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Greenpeace alarmed by oil spill, Russia MP highlights other risks

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Greenpeace warned that Sunday's fuel oil spill between the Black and Azov Seas could destroy rare fauna, but a Russian lawmaker said the damage was no worse than everyday industrial pollution.
MOSCOW, November 12 (RIA Novosti) - Greenpeace warned that Sunday's fuel oil spill between the Black and Azov Seas could destroy rare fauna, but a Russian lawmaker said the damage was no worse than everyday industrial pollution.

A storm in the Kerch Strait in between Russia and Ukraine's Crimean peninsula sank four ships and an oil tanker. At least three sailors died, and eight are still missing. The incident resulted in 1,300 metric tons of fuel oil and 6,800 tons of sulfur spilling into the sea.

"As a result of the oil spill into the sea, heavy elements of fuel oil will settle on the seabed and cause hydrocarbons to permeate the Sea of Azov," said Vladimir Chuprov, head of the energy department at Greenpeace, Russia. "This will lead to a shortage of oxygen in the water, and the unique fauna will suffer greatly."

Pyotr Romanov, a first deputy chairman of the environmental committee in the lower house of Russia's parliament, acknowledged that severe damage would be caused, but said that everyday industrial and car pollution was more detrimental to the environment than the oil spill.

"Unforeseen environmental pollution such as this is of course highly undesirable, but it is not as catastrophic as everyday pollution of the environment through non-compliance with production rules... and the uncontrolled pollution of the atmosphere by the release of gases by cars," he said.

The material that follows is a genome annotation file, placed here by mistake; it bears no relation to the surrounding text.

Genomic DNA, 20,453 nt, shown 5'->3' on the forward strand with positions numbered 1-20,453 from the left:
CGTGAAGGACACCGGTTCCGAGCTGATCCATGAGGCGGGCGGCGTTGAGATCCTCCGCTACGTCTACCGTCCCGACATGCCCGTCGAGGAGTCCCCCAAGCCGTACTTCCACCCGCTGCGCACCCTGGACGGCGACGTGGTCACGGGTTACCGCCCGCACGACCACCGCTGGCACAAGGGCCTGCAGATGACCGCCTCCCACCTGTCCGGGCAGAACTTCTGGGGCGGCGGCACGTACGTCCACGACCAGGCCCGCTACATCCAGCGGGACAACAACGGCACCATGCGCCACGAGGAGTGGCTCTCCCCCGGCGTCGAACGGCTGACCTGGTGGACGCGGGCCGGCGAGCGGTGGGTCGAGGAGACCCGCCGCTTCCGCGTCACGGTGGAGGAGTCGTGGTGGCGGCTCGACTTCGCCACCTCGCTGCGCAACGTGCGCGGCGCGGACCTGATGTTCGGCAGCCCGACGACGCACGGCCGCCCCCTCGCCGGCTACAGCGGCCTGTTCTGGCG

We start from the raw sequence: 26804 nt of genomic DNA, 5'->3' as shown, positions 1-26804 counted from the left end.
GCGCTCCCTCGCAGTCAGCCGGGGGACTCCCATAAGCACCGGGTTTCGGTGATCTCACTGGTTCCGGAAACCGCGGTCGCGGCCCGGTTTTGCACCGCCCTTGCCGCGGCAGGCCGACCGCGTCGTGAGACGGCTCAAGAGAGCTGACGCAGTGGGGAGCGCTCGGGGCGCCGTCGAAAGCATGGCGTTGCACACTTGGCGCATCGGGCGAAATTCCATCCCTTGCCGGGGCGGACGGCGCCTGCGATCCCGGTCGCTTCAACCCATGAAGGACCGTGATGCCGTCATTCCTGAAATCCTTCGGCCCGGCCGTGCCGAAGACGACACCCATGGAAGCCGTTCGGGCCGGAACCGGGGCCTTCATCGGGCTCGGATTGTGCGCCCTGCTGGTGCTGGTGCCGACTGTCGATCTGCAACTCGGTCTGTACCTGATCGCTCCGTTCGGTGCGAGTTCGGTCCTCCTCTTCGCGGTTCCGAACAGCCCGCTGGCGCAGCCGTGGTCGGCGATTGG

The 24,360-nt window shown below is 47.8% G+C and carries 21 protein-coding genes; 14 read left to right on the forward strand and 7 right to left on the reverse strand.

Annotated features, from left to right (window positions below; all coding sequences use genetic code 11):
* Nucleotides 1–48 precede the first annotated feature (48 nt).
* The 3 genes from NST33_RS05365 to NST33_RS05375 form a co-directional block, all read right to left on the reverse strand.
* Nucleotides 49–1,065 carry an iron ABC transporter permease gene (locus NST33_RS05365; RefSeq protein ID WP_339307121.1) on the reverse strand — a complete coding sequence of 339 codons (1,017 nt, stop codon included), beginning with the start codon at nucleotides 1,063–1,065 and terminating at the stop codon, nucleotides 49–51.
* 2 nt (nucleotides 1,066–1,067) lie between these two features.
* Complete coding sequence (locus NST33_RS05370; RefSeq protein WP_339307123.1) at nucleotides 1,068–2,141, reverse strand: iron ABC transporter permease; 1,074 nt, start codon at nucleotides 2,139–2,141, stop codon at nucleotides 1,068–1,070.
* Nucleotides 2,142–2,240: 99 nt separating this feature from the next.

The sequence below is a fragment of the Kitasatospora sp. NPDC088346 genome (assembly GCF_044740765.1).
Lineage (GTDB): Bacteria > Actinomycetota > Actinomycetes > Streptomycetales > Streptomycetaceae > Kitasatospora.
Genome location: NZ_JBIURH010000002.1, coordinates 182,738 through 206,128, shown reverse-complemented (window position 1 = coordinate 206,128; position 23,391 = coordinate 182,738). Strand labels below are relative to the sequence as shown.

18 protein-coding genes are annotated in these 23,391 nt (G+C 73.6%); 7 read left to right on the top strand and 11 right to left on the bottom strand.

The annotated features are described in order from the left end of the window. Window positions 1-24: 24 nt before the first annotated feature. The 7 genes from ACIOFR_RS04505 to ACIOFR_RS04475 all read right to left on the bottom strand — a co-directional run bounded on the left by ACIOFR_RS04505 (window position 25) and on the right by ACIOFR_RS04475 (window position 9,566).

Greenpeace's Chuprov said the incident demonstrated that fuel transportation by sea was unreliable. "It would be better to give up [sea] transit of all forms of fuel because we have no safe technical means for this," he said.

Greenpeace said the sulfur spill posed a lesser threat than the fuel oil. Alexei Kiselyov, coordinator of the environmental group's toxic substances division, said the sulfur had been transported in containers and could be easily lifted from the seabed.

"Even if one of the containers bursts, it will not be particularly dangerous because there is nothing sulfur can react with in water," he said.

However, Sergei Baranovsky, an academician and president of Green Cross Russia, said sulfur was far more harmful to the environment than even the fuel oil spill.

Earlier on Monday, Oleg Mitvol, deputy head of the Russian environmental regulator, described the incident in the Kerch Strait as a grave environmental catastrophe and said it would take more than a month to clean up the water.

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